The reactions of the di-tert-butyliminoxyl radical with phenol and its derivatives are faster than with alkenes. The highest reaction rates are observed in the case of electron-donating substituents (Y) in 4-YC6H4OH [35,78]. The hydrogen atom abstraction rate accelerating effect of electron-donating substituents was explained by the decrease of the O–H bond dissociation energy by the electron-donating substituent Y [35,79-84].

The result of these reactions depends on the phenol structure. 4-Methylphenol (27a) and 2,6-di-tert-butyl-4-methylphenol (BHT, 27b) gave 4-methyl-4-iminooxycyclohexadienones 28a,b (Scheme 12). Phenol (29) and 1-naphthol (30) were transformed into 4,4-bisoximes 31 and 32, respectively (Scheme 12) [35,78].


Scheme 12: Products of the reaction between di-tert-butyliminoxyl radical and phenol derivatives.

Imines 37–40 were obtained with good yields by the reaction of di-tert-butyliminoxyl radicals with primary and secondary amines 33–36 for several hours at room temperature in pentane or hexane (Scheme 13) [85]. Due to the low stability of most imines, they were not isolated in pure form but were transformed into 2,4-dinitrophenylhydrazones. For example, the yields of 2,4-dinitrophenylhydrazones from 37, 38 and 39 were 79, 68 and 78%, respectively [85]. The example of N-benzylidenemethylamine (40), shows the dependence of the imine yield on reaction time and temperature (Scheme 13). Higher yields of 40 were achieved at lower temperatures but longer reaction times were necessary in this case [85].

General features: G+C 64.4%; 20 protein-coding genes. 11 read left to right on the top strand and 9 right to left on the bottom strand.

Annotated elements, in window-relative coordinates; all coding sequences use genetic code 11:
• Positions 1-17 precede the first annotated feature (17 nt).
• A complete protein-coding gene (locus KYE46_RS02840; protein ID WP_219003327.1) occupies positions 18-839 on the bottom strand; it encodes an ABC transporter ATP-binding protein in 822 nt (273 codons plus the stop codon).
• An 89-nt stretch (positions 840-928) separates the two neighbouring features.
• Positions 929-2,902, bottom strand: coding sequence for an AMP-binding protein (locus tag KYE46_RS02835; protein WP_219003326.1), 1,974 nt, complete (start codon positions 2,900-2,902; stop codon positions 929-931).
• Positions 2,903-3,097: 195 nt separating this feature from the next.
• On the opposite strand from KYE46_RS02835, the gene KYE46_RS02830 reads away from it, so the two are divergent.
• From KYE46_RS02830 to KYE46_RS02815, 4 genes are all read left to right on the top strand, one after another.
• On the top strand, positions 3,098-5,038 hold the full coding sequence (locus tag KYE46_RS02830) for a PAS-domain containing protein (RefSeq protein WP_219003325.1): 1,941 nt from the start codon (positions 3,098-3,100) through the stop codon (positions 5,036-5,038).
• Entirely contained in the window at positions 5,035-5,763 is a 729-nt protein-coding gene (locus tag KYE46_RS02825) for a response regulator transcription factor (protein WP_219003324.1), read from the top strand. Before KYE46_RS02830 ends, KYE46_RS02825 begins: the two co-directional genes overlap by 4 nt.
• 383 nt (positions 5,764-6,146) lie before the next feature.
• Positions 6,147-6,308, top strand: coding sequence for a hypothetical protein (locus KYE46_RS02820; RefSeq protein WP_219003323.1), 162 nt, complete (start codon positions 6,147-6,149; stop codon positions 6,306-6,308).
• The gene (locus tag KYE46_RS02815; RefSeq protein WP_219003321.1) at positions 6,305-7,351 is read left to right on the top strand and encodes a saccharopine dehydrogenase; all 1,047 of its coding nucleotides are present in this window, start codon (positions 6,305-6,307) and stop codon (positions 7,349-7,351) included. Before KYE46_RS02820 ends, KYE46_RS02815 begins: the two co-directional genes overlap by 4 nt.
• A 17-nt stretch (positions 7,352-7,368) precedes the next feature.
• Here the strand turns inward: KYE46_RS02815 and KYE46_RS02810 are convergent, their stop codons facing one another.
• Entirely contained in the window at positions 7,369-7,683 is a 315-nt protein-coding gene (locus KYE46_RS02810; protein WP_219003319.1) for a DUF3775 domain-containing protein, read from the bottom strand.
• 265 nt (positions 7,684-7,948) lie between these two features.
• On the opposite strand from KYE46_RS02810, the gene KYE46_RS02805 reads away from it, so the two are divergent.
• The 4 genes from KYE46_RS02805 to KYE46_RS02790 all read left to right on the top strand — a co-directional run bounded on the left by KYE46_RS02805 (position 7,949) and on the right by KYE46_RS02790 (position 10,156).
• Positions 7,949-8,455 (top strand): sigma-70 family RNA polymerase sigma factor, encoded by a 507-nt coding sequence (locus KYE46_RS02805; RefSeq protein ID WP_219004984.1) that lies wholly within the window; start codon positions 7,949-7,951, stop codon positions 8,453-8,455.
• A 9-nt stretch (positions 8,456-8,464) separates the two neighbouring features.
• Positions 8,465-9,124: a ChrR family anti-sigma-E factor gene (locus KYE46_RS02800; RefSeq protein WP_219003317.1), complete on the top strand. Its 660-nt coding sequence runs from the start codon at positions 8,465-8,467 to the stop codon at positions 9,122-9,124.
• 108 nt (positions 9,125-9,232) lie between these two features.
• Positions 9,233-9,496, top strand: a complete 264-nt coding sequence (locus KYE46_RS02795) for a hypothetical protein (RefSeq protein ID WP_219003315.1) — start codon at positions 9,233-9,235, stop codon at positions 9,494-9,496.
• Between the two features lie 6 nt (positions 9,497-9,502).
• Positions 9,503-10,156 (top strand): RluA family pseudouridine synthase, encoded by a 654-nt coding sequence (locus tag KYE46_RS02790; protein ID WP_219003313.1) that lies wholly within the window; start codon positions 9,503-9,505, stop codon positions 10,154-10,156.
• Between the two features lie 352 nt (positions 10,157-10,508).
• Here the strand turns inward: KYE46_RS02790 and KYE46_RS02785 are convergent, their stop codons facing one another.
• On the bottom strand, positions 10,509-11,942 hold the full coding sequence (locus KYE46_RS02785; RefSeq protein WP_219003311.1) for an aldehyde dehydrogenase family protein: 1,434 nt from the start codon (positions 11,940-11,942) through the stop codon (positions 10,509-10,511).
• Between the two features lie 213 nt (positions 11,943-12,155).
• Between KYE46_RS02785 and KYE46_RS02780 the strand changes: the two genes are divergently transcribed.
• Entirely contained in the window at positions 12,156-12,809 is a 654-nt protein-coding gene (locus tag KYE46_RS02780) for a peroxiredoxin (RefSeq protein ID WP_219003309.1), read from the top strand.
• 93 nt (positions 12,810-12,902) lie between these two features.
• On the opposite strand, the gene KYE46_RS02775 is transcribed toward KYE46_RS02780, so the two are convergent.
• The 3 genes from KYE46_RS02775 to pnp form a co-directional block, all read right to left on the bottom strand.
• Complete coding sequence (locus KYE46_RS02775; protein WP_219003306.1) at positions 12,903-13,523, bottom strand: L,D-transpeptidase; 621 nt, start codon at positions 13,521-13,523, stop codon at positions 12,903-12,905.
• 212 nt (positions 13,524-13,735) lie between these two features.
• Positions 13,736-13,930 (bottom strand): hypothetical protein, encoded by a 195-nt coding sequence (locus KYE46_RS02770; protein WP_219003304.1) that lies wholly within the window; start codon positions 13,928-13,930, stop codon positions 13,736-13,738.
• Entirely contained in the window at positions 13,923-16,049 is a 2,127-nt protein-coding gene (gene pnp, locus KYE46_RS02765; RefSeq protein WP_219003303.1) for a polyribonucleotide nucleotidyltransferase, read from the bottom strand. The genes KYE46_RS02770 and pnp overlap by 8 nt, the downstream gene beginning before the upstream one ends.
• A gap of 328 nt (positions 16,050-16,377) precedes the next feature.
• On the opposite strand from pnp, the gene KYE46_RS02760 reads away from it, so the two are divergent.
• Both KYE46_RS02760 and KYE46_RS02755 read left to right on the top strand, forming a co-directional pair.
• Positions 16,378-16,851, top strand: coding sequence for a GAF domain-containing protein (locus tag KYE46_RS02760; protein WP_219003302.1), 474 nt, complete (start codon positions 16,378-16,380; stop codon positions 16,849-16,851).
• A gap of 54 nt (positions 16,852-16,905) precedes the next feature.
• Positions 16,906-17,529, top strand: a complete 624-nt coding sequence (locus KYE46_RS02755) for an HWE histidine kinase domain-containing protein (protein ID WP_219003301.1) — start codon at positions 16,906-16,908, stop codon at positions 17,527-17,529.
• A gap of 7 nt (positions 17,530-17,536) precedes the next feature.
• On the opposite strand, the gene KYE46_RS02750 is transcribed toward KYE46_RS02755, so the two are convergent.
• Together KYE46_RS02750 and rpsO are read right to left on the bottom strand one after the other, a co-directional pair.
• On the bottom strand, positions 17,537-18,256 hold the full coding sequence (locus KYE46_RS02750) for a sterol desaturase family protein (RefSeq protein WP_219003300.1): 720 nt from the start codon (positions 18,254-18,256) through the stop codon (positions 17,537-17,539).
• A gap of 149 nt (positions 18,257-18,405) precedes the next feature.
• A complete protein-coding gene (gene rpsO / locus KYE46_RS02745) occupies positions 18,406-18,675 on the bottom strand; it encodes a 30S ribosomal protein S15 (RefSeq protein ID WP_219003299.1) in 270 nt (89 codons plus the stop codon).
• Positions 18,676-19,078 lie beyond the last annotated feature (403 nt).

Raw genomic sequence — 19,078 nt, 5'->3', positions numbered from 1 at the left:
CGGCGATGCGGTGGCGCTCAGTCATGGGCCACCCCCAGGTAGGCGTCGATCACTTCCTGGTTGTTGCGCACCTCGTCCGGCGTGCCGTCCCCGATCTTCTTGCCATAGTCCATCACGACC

Scheme 13: The reaction of di-tert-butyliminoxyl radical with amines.

Di-tert-butyliminoxyl radicals react with Grignard reagents and organolithium reagents 41 at 0 °C in Et2O forming mainly di-tert-butyl oxime 1f and the products of C–O coupling [86]. The reactions were performed by addition of the solution of the organometallic compound 41 in Et2O to the solution of di-tert-butyliminoxyl radical in Et2O. The product yields obtained employing organolithium reagents are presented below (Scheme 14). The Grignard reagents demonstrated very similar results that are omitted.


Scheme 14: Reaction of di-tert-butyliminoxyl radicals with organolithium reagents.

Among the major C–O coupling product (oxime ether 42) small amounts of C–N coupling products (nitrones 43) were detected in the case of sterically unhindered organolithium reagents. Presumably, the reaction proceeds via SET from the organometallic compound and iminoxyl radical with the formation of an oxime anion and an intermediate C-centered radical. In the case of MeLi and PhLi, which correspond to the most reactive methyl and phenyl radicals, products 44 of hydrogen atom abstraction from Et2O followed by C–O coupling of the resultant C-centered radical with the iminoxyl radical was observed.

Recently, examples of selective intermolecular C–O coupling between oxime radicals generated in situ from oximes and different types of CH-reagents have been reported. 1,3-Diketones and 1,3-ketoesters 45 undergo cross-dehydrogenative C–O coupling with oximes under the action of oxidizing agents [46], such as KMnO4, Mn(OAc)3 or the KMnO4/Mn(OAc)3 system (Scheme 15). A radical mechanism is suggested for the formation of the C–O coupling products 46 in which the oxidizing agent serves to generate oxime radicals from oximes and perform one-electron oxidation of 1,3-dicarbonyl compounds 45. The formation of oxime radicals under the reaction conditions was confirmed by EPR spectroscopy [46].


Scheme 15: Cross-dehydrogenative C–O coupling of 1,3-dicarbonyl compounds with oximes under the action of manganese-based oxidants.

1,3-Diketones and 1,3-ketoesters with easily oxidizable groups, such as allyl and benzyl, were tolerated (46i and 46j). The yield of the C–O cross-coupling products 46 increases with the rise in the stability of the corresponding oxime radicals. For example, in the row 46f–h the yield becomes higher with the increase of the steric effect of the alkyl substituents attached to the oxime group. The lowest yield was obtained with an aromatic oxime (product 46e, yield 27%).